Two business analysts. Two web developers. Two cyber security analysts. One data analyst. And one IT architect / technologist. We were all in an **EMC class on Data Science and Big Data Analytics. **

It is challenging but it was most enlightening for me. It is challenging because of the depth of statistics, programming, business domain that one has to know. But for the technologist, it sheds ‘true’ light into what data science deals with. It helped me understand what data scientists really need to know to churn out those ‘predictive analytics’ that we, as technologists, so casually talk about. Although this is probably level 101 in data science world, my appreciation for this domain has increased many folds.

Here’s Mike’s Take on why the Digital Technologist *must* scale this data science learning curve.

**From 30,000 feet. **It’s all about the data science life cycle. It’s about conceptualizing the business problem into a statistical one. It’s about knowing which data and variables to include in the analysis, or not. It’s about knowing which statistical model would give you the outcome you need. It’s about testing your predictive model and operationalizing it.

**The Business Challenge.** ** **We were tasked to develop a predictive analysis model, for a housing loan application system. The model is supposed to generate a rating for online loan applicants based on information like gender, income, ethnicity, loan amount, geographic location etc. Normally, financial institutions will just perform a ‘credit-check’ and revert to the applicant. This typically takes days. But this online predictive service provides an immediate, rating to the applicant.

**1. Data Preparation.** We were given the actual Home Mortgage Disclosure Act (HMDA) data from the US. There were close to 20-odd variables – from loan purpose, to application actions in the past, to loan type, geographic location, etc. The key task of the data scientist here is to clean the data – ensuring it is in the right format, decide if noisy variables should be considered in the model, determine if there are multiple models. This is where the data scientist needs to have some knowledge about housing loans to make sense of the data.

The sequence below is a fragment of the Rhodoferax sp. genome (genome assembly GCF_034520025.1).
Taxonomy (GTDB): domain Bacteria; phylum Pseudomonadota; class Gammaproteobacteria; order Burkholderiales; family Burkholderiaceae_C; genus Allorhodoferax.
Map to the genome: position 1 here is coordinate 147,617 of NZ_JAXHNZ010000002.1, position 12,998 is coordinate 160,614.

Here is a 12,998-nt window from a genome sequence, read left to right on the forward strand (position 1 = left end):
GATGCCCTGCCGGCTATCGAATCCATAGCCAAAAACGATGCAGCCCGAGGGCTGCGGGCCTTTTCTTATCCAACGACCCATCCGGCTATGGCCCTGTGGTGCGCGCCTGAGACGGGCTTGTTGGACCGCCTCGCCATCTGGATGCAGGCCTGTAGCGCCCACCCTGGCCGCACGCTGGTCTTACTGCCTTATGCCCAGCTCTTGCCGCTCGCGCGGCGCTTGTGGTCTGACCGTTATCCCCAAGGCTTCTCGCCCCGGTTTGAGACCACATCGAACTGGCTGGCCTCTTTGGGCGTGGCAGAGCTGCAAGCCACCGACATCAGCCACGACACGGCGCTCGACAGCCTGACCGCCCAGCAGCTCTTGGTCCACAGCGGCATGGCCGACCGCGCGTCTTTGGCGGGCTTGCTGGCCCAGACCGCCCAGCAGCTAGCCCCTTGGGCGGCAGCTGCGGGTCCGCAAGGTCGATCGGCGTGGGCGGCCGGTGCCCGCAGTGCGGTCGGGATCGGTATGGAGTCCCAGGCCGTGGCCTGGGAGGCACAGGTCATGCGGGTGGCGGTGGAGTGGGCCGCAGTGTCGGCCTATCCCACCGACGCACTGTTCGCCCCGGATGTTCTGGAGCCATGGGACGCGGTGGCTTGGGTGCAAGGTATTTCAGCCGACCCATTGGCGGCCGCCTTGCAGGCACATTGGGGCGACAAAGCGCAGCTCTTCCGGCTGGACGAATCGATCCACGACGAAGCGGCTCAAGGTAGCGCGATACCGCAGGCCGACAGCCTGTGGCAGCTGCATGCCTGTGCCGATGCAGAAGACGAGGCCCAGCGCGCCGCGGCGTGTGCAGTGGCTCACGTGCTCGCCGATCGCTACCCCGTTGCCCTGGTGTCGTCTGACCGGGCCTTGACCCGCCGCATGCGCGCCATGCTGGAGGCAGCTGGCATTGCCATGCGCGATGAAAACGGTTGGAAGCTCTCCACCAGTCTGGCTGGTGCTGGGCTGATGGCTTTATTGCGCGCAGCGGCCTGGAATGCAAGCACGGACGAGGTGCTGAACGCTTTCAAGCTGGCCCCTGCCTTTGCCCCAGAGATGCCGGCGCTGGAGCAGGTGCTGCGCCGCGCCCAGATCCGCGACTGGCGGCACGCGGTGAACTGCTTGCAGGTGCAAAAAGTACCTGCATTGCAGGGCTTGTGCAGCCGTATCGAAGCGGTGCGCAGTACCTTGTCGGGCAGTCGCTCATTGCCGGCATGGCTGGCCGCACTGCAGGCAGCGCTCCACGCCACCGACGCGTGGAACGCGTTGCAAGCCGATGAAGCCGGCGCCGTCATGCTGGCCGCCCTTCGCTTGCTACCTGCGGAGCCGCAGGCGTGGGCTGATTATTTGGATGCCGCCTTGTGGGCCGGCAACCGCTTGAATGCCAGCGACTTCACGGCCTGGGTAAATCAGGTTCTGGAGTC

**2. Selecting the Data Set**. The density plot shows that the data consists of two models with statistically separate behaviors that must be analyzed separately for accurate prediction. I am understating this. Really. One of our classmate spent a lot of time manipulating his model at later stages, only to discover that a noisy variable was included in the analysis.

**3. Building the Model**. We then had to define the outcome we intend to achieve, and select the right statistical model to achieve that outcome. During the theory part of the class, we were introduced to popular clustering, association and classification techniques, and their associated outcomes. K-means, linear regression, logistic regression, Naïve Bayesian… *don’t worry, the class will bring you up to speed. *Two models were eventually used – Logistic Regression and Decision Tree. In an unrelated lab practice, we had the chance to build market basket analysis of a grocer using association rules. Simply too cool.